Officials Investigating Disappearance of Kristen Smart Serve New Warrant

SAN PEDRO (CNS) - Authorities today served another search warrant at the San Pedro home of a former classmate of a Cal Poly San Luis Obispo student who went missing nearly 24 years ago.

The warrant was served “for specific items of evidence at the Los Angeles County home of Paul Flores,” according to Tony Cipolla of the San Luis Obispo County Sheriff's Department.

“Flores continues to be a person of interest in the disappearance of Kristin Smart in 1996,” Cipolla said.

The Los Angeles County Sheriff's Department assisted the San Luis Obispo County Sheriff's Department in serving the warrant.

On Feb. 5, search warrants were served in San Pedro, San Luis Obispo County and Washington state, but authorities declined to provide specifics about the nature of the searches. Wednesday's warrant only involved the home of Flores, according to ABC7.

“As with the search warrants in February, this current search warrant is sealed by the court,” Cipolla said. “As a result, we are precluded by law from disclosing any further details about them including items sought or recovered during the process. This continues to be an active and on-going investigation.”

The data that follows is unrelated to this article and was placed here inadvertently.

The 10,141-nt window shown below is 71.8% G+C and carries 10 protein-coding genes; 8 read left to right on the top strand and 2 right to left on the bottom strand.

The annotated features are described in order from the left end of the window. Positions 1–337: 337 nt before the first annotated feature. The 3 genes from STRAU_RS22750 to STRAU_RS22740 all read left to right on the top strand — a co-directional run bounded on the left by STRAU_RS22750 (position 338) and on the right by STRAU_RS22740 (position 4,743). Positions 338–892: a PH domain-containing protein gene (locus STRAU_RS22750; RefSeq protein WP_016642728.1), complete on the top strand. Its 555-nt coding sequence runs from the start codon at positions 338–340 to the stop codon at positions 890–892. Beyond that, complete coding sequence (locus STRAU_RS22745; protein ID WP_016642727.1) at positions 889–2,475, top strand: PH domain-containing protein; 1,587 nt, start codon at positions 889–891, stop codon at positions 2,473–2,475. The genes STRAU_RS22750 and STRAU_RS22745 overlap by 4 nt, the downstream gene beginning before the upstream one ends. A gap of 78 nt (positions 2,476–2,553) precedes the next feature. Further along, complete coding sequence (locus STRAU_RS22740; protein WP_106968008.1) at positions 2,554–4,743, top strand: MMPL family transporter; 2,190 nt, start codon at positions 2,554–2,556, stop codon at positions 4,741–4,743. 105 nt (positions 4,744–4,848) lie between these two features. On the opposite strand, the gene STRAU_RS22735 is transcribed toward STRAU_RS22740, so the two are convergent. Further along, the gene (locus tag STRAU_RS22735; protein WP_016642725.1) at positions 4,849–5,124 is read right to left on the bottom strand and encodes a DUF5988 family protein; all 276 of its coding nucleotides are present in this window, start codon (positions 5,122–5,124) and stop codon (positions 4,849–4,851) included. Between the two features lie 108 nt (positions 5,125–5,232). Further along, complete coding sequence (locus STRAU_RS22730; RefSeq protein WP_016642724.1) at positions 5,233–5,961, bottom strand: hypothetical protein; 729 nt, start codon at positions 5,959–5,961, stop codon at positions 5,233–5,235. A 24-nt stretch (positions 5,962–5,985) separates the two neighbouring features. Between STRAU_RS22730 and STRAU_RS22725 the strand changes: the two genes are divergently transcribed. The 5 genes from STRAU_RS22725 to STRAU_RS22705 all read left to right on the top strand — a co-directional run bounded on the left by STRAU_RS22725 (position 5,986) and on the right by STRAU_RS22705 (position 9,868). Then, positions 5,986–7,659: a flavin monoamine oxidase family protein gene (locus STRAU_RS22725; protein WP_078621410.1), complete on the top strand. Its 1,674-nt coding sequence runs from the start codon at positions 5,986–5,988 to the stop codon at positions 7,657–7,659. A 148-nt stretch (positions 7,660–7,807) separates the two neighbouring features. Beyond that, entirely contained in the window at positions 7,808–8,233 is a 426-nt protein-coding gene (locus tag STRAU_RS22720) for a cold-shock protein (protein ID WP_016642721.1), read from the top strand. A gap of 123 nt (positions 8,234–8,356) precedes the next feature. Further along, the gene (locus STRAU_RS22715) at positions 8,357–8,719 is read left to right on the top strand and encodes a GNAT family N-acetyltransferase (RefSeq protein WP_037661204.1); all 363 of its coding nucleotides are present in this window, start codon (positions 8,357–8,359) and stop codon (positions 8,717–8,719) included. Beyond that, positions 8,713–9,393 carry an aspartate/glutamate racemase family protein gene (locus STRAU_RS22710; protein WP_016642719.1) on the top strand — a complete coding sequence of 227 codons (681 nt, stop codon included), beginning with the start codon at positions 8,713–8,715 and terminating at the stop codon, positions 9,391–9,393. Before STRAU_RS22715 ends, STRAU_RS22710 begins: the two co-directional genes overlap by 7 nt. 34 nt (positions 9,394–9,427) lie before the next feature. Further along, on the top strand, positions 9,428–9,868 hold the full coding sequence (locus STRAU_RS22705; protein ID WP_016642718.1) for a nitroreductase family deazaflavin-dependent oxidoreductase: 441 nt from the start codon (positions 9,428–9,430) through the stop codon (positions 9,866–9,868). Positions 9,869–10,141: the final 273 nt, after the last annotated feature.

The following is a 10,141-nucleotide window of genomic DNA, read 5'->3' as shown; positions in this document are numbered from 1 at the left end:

According to media reports on Feb. 5, authorities served a warrant at Flores' home in the 900 block of Upland Avenue in San Pedro, and a man identified by a neighbor as Flores was interviewed for about two hours before he was released, ignoring questions shouted by reporters.

According to a Sacramento Bee report around that time, authorities confirmed that new evidence tied to Smart's disappearance had been discovered, including two trucks that belonged to a members of Flores' family in 1996.

Flores, who was also a Cal Poly student in 1996, was the last person to see Smart when she went missing from San Luis Obispo on Memorial Day weekend 24 years ago, the Bee reported.

Since 2011, the San Luis Obispo County Sheriff's office has served search warrants, conducted physical evidence searches, submitted evidence items from the early days of the case for modern DNA testing, recovered more than 100 new items of evidence, conducted more than 90 in-person interviews and written more than 360 supplemental reports, the newspaper said.


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